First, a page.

Robert Stevenson, 81, who directed some of the most popular and appealingly innocent films ever made, including "Mary Poppins," "Old Yeller" and "The Love Bug," died April 30 at his home in Santa Barbara. The cause of death was not reported.
Although he was best known for his work for young audiences, Mr. Stevenson also made such adventures and dramas as the original "King Solomon's Mines" in 1937 and "Jane Eyre" in 1943.
In 1977, the entertainment publication Variety called him "the most commercially successful director in the history of films." He had 19 features on a list of all-time top-grossing movies that was published in 1978 by American Film Magazine.
Mr. Stevenson joined Walt Disney Productions in 1956 and remained there until retiring in 1978. Among the 19 films he made for the company was "Mary Poppins." It was nominated for 13 Academy Awards, second only to the record 14 nominations received by the classic "All About Eve." It won three awards, including the best actress Oscar for Julie Andrews. Mr. Stevenson lost in the best director category to George Cukor, who won for "My Fair Lady."
"When I'm directing a picture," Mr. Stevenson said in an interview, "what I have in mind is a happy audience, enjoying it in a movie house."
In all, he directed more than 40 features. His last, "The Shaggy D.A.," appeared in 1977. Other credits at Disney included "Kidnapped," "In Search of the Castaways," "Son of Flubber," "The Misadventures of Merlin Jones," "The Monkey's Uncle," "That Darn Cat," "The Gnome-Mobile," "Bedknobs and Broomsticks" and "Herbie Rides Again."
Born in Buxton, England, Mr. Stevenson saw his first motion picture at age 22 and decided to become a moviemaker. He studied in Germany under Erich Pommer.
His first movie as director was "Nine Days a Queen," which he made in 1934 from his own screenplay. The next year, producer David O. Selznick invited him to America.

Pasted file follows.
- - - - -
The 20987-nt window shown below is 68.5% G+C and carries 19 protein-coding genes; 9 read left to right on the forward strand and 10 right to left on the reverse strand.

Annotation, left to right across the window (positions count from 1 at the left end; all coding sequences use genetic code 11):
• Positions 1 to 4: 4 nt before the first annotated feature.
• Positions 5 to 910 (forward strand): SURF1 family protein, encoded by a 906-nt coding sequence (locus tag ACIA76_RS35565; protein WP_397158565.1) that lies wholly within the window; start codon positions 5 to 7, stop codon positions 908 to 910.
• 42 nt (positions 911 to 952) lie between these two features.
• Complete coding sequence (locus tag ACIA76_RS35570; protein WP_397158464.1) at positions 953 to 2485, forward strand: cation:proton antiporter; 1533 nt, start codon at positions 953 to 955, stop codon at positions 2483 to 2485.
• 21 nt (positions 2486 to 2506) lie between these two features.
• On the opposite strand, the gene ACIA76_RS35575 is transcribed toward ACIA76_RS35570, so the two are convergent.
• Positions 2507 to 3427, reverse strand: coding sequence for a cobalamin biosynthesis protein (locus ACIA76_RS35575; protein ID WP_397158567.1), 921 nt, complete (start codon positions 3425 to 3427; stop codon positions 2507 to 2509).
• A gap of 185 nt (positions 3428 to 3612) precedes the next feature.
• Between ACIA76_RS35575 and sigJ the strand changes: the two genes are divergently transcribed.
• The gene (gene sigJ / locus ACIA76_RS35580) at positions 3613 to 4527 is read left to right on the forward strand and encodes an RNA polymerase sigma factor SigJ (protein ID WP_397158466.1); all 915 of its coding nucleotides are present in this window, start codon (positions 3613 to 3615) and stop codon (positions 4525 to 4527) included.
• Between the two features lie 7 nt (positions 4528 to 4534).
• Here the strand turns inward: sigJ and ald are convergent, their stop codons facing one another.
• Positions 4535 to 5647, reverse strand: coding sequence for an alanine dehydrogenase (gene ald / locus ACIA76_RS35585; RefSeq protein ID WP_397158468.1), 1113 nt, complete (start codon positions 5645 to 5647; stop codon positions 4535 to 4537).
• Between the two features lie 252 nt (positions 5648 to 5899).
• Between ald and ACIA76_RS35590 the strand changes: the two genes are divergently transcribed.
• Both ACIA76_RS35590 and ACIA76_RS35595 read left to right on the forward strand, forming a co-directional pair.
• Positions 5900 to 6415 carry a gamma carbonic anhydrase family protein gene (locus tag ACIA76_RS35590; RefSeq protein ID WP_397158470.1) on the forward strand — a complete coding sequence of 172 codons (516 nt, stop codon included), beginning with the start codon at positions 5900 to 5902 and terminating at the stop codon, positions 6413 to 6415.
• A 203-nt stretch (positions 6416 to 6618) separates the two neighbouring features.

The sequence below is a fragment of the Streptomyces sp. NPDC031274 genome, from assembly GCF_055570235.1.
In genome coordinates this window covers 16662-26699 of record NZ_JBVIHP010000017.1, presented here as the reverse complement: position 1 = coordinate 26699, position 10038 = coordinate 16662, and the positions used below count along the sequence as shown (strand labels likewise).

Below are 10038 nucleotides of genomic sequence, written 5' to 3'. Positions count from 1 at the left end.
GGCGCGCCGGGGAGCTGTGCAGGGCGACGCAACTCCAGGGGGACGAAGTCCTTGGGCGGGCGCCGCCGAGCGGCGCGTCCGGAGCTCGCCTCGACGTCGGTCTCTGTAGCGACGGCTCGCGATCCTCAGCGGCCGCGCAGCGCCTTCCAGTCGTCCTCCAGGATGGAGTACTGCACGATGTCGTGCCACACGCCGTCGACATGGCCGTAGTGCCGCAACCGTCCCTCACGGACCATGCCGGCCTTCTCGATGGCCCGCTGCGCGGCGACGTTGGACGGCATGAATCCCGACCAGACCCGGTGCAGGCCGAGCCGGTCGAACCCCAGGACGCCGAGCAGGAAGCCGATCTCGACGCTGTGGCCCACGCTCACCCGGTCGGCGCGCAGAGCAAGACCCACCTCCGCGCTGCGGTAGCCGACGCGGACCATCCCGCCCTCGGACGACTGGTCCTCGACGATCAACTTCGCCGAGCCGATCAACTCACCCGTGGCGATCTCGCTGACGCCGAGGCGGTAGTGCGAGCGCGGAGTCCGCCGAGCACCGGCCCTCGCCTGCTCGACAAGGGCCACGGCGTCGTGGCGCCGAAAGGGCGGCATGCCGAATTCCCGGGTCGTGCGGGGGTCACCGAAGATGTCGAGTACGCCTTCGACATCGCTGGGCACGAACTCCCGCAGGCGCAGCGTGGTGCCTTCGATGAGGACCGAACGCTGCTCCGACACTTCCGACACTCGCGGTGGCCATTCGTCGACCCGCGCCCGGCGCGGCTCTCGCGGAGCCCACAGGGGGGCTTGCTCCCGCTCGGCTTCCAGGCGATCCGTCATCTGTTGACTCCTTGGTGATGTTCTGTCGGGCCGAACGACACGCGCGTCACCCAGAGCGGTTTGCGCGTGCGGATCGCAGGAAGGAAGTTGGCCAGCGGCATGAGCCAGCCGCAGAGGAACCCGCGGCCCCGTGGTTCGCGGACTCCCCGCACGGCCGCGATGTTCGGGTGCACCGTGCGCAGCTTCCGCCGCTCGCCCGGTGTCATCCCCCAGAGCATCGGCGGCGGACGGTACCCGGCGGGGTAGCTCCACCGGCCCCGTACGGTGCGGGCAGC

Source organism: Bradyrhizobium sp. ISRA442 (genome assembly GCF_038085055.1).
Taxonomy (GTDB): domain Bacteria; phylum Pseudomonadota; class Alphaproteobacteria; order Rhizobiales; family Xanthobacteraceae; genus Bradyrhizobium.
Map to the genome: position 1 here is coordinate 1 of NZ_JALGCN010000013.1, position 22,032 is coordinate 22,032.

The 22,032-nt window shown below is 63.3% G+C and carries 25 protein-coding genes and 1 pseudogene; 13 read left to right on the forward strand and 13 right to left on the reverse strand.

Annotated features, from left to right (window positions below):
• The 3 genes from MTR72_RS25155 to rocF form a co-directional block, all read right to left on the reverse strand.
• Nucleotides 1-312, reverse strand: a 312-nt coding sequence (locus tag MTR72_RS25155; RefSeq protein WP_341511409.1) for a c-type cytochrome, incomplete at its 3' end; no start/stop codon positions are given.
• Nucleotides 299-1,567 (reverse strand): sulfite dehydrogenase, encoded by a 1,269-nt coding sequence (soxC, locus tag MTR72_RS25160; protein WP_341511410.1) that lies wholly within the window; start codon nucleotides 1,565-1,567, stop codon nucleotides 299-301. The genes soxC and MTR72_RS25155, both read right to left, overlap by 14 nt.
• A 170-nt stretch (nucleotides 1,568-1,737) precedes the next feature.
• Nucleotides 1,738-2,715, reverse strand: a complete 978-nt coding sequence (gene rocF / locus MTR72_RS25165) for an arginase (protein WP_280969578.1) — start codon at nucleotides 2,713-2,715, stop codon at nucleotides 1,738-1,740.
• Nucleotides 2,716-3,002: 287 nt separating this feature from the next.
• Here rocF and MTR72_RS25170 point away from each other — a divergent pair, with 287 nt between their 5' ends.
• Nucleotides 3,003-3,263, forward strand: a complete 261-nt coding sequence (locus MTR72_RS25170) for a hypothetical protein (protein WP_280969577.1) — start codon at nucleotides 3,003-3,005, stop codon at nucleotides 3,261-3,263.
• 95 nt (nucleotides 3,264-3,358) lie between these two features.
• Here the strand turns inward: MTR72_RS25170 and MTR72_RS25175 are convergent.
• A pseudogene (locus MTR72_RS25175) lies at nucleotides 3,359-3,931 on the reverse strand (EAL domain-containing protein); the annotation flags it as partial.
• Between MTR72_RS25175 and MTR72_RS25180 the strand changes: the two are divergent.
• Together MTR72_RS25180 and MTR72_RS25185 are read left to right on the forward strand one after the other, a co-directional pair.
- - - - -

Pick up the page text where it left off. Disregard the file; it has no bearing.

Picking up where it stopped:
Selznick kept lending him as a director to other projects, meaning that Mr. Stevenson never made a film for Selznick during the eight years he was under contract to him. During that period, Mr. Stevenson directed "Jane Eyre," "Back Street" and "To the Ends of the Earth."
During World War II, he worked with director Frank Capra to make films for the old U.S. War Department. After the war Howard Hughes bought the remainder of his contract with Selznick, and Mr. Stevenson directed three films for the studio head -- "Walk Softly Stranger," "My Forbidden Past," and "The Las Vegas Story."
In the 1950s he moved into television, directing nearly 100 episodes of such programs as "Gunsmoke," "Alfred Hitchcock Presents" and "General Electric Theater."
Dean Jones, who starred in the Disney hit "The Love Bug" in 1969, said, "I think history will probably judge him as having been a very significant director if we just look in terms of the number of people who paid their bucks at the box office."
Beyond that, Jones said, Mr. Stevenson was "meticulous. He'd say, 'Give me one more just like that.' And I'd say, 'Why don't you print the one you got?' And he would always say with a sly smile, 'There was a technical problem.' "
Mr. Stevenson's survivors include his wife, Ursula, and two children.